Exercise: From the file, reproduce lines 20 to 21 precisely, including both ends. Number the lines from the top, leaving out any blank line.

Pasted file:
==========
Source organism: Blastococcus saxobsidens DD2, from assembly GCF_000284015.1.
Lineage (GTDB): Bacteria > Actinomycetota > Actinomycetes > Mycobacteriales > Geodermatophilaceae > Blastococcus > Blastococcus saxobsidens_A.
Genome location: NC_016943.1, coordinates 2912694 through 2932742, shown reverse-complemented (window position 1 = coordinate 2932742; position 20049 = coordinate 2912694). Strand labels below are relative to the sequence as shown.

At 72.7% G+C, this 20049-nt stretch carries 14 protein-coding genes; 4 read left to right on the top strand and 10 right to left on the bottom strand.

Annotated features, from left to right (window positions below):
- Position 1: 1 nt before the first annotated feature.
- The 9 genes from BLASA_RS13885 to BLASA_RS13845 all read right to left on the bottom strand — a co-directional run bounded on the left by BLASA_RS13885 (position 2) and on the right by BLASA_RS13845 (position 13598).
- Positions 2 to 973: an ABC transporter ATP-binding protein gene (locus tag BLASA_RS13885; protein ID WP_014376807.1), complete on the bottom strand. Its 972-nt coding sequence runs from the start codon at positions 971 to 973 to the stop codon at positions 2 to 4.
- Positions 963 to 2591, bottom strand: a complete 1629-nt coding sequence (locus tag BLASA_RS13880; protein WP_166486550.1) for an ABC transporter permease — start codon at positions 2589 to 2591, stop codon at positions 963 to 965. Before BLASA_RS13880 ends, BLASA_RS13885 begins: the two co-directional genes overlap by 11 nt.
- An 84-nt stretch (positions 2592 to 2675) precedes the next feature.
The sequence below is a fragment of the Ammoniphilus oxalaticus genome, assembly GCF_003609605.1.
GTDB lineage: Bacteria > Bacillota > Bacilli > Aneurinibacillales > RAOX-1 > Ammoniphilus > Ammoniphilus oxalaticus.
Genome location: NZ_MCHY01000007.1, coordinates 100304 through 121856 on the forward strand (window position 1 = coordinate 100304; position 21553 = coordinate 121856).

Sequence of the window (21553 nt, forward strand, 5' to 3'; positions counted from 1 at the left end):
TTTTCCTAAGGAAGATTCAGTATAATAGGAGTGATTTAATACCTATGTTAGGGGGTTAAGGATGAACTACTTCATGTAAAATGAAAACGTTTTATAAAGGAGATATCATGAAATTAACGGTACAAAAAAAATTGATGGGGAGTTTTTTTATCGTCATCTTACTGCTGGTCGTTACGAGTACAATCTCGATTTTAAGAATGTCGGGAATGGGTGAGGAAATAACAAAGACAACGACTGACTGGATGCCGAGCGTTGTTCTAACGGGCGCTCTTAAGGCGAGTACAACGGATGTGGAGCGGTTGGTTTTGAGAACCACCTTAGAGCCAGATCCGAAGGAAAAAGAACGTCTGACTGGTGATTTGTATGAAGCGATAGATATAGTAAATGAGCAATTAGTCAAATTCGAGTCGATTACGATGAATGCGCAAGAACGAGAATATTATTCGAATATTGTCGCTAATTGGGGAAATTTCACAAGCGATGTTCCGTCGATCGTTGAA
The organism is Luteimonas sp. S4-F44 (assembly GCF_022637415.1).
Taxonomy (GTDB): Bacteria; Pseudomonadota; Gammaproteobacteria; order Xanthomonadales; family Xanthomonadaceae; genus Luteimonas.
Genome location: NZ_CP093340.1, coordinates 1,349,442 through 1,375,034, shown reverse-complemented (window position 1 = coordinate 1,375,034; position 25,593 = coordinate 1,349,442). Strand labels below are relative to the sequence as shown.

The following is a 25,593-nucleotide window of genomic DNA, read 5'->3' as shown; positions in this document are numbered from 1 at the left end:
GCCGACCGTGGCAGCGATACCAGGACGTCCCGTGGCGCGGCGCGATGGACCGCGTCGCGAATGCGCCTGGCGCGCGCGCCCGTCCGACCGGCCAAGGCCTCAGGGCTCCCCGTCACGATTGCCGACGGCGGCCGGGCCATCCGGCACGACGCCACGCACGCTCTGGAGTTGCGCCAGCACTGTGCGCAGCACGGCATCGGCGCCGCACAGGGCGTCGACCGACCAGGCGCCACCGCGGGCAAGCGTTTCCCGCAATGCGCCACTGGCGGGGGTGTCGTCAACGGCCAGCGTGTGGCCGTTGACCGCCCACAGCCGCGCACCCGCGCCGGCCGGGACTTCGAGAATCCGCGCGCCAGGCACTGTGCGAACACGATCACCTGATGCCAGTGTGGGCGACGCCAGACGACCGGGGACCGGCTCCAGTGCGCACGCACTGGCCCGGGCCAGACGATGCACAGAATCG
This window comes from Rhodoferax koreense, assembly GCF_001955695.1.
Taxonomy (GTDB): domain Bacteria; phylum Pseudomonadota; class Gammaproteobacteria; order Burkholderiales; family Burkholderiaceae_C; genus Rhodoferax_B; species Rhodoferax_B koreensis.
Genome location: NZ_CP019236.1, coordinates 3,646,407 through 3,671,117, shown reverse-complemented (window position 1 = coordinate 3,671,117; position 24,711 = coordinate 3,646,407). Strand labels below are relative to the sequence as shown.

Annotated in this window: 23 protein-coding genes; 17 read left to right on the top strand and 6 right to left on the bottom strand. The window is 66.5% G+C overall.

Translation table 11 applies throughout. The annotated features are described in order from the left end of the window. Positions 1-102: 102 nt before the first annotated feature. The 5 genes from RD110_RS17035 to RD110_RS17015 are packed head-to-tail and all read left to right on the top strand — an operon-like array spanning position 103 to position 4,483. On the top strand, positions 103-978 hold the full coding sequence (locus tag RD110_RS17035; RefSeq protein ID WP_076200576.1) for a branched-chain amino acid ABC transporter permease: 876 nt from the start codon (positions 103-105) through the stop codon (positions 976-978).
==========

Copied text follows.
GCCGACCGTGGCAGCGATACCAGGACGTCCCGTGGCGCGGCGCGATGGACCGCGTCGCGAATGCGCCTGGCGCGCGCGCCCGTCCGACCGGCCAAGGCCTCAGGGCTCCCCGTCACGATTGCCGACGGCGGCCGGGCCATCCGGCACGACGCCACGCACGCTCTGGAGTTGCGCCAGCACTGTGCGCAGCACGGCATCGGCGCCGCACAGGGCGTCGACCGACCAGGCGCCACCGCGGGCAAGCGTTTCCCGCAATGCGCCACTGGCGGGGGTGTCGTCAACGGCCAGCGTGTGGCCGTTGACCGCCCACAGCCGCGCACCCGCGCCGGCCGGGACTTCGAGAATCCGCGCGCCAGGCACTGTGCGAACACGATCACCTGATGCCAGTGTGGGCGACGCCAGACGACCGGGGACCGGCTCCAGTGCGCACGCACTGGCCCGGGCCAGACGATGCACAGAATCG
This window comes from Rhodoferax koreense, assembly GCF_001955695.1.